James E. Fraser, "Adomnán and the morality of war," examines Adomnán's views toward war and the victims of war, focusing on the Lex innocentium, though perhaps a better term for the subject of this contribution would be the attitude toward conflict or violence rather than war.
Thomas Owen Clancy, "Adomnán in medieval Gaelic literary tradition," looks at Adomnán's Nachleben as a literary figure in Irish and Scottish sources. Although Clancy's conclusion is largely negative (these sources do not provide much new information about Adomnán), by showing how episodes from Columba's life moved seamlessly into Adomnán's, it is also extremely suggestive in showing how the fates of author and subject can merge.
Mary Low, "Adomnán among the bird-hunters: Tradition and creativity in Beannachadh Seilg," examines the poem Beannachadh Seilg, a blessing for a hunter, in which Adomnán's name is mentioned. The poem was first published and translated in the first volume of Carmina Gadelica in 1900 and Low is interested primarily in the theology of the poem.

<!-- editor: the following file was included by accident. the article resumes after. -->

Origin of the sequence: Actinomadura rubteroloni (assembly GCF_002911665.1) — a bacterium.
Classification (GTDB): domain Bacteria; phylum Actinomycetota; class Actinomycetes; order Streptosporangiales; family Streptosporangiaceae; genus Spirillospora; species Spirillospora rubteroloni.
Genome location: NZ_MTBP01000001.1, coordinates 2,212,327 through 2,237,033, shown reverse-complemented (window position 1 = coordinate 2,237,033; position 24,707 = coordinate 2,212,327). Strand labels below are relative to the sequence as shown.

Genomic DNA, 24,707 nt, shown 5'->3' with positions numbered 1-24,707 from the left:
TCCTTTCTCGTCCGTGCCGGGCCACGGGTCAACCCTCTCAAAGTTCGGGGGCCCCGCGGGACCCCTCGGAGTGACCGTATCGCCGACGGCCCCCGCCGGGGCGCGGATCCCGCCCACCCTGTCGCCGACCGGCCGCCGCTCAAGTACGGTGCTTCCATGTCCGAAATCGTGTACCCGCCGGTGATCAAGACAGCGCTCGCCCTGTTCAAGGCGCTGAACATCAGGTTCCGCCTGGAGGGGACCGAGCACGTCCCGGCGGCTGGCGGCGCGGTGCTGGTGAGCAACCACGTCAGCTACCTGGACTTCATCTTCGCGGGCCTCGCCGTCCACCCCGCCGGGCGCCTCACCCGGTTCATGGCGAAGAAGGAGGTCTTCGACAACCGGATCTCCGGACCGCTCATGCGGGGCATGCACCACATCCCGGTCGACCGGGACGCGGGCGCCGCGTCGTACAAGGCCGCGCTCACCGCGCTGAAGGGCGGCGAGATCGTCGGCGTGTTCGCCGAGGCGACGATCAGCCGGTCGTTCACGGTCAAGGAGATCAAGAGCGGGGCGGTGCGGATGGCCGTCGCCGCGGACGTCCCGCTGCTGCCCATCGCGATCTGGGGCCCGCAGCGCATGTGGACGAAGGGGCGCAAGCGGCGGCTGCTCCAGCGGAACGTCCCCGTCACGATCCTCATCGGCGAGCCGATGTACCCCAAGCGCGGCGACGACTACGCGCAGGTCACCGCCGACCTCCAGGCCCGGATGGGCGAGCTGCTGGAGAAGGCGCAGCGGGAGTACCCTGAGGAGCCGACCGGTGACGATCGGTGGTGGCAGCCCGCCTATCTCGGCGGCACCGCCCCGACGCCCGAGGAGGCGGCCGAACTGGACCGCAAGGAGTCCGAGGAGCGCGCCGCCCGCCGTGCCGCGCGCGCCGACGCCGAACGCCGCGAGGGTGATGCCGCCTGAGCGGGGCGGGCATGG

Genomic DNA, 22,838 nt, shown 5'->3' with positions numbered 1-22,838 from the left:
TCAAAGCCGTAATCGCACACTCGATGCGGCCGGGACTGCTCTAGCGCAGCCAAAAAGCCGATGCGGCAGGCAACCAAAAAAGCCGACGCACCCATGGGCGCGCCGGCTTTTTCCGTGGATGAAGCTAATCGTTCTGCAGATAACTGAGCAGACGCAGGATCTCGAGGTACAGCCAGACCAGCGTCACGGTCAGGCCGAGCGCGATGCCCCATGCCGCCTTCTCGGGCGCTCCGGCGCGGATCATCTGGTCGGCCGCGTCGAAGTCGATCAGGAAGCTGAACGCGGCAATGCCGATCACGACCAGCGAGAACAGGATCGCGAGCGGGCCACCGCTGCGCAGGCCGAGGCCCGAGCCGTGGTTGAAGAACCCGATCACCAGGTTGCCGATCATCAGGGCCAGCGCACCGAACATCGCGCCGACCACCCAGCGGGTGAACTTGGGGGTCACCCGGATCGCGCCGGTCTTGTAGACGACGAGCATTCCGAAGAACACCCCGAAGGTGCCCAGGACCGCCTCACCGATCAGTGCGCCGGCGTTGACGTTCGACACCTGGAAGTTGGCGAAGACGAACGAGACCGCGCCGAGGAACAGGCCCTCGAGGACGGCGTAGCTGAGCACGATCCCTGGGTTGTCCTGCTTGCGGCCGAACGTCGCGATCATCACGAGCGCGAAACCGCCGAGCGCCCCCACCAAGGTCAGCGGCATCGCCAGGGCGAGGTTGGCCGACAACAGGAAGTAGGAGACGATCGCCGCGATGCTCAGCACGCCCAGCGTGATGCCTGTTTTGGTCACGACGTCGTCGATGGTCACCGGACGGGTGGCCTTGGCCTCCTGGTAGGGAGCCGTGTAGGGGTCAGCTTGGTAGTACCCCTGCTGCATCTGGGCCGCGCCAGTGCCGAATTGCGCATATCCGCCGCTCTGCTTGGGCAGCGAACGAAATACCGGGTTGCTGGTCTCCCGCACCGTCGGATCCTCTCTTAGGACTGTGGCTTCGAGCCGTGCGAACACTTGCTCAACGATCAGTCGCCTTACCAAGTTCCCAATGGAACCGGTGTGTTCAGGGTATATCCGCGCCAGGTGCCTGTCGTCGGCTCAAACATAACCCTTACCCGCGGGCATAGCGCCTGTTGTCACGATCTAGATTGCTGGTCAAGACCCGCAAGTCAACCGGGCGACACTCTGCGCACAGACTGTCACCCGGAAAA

Part 2: Adomnán the writer
Ewan Campbell, "The archaeology of writing in the time of Adomnán," looks at the evidence for the writing materials in Scotland roughly contemporary with Adomnán, but not at manuscripts or inscriptions. He raises the interesting point that the materials used by scribes (such as styluses for wax tablets and knives for parchment) are rare in monastic excavations.
Gilbert Márkus, "Adiutor Laborantium--a poem by Adomnán?," argues that homunculus in the abecedarian poem Adiutor laborantium is a Latin version of Adomnán's name (Cormac's glossary) and that it represents his authorial signature in the poem.
Rodney Aist, "Adomnán, Arculf and the source material of De locis sanctis," looks at the treatment of Jerusalem in De locis sanctis in light of other texts and the geography of the city.
Thomas O'Loughlin, "The De locis sanctis as a liturgical text," examines the possibilities of seeing De locis sanctis as a devotional text. The point made about brevitas as a hallmark of the intellectual culture of the sixth and seventh centuries is too broad, as a look at Gregory of Tours will show.
David Woods, "On the circumstances of Adomnán's composition of the De locis sanctis," examines the possibility that Adomnán composed De locis sanctis while in Northumbria in 702.